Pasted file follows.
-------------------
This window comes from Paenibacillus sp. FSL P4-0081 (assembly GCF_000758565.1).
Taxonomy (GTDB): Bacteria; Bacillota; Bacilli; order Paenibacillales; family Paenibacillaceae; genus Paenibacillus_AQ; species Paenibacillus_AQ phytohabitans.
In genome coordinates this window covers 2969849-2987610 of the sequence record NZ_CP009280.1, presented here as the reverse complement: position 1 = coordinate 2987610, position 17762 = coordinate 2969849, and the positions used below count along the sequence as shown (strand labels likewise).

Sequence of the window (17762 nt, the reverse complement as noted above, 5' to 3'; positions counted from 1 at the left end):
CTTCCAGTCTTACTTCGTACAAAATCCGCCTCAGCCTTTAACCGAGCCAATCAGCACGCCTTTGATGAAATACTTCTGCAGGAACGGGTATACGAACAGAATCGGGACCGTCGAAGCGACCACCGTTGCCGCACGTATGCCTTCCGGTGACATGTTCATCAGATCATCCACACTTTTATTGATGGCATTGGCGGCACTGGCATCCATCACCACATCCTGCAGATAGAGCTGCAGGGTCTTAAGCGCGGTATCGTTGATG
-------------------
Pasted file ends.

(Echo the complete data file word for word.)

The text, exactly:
This window comes from Paenibacillus sp. FSL P4-0081 (assembly GCF_000758565.1).
Taxonomy (GTDB): Bacteria; Bacillota; Bacilli; order Paenibacillales; family Paenibacillaceae; genus Paenibacillus_AQ; species Paenibacillus_AQ phytohabitans.
In genome coordinates this window covers 2969849-2987610 of the sequence record NZ_CP009280.1, presented here as the reverse complement: position 1 = coordinate 2987610, position 17762 = coordinate 2969849, and the positions used below count along the sequence as shown (strand labels likewise).

Sequence of the window (17762 nt, the reverse complement as noted above, 5' to 3'; positions counted from 1 at the left end):
CTTCCAGTCTTACTTCGTACAAAATCCGCCTCAGCCTTTAACCGAGCCAATCAGCACGCCTTTGATGAAATACTTCTGCAGGAACGGGTATACGAACAGAATCGGGACCGTCGAAGCGACCACCGTTGCCGCACGTATGCCTTCCGGTGACATGTTCATCAGATCATCCACACTTTTATTGATGGCATTGGCGGCACTGGCATCCATCACCACATCCTGCAGATAGAGCTGCAGGGTCTTAAGCGCGGTATCGTTGATG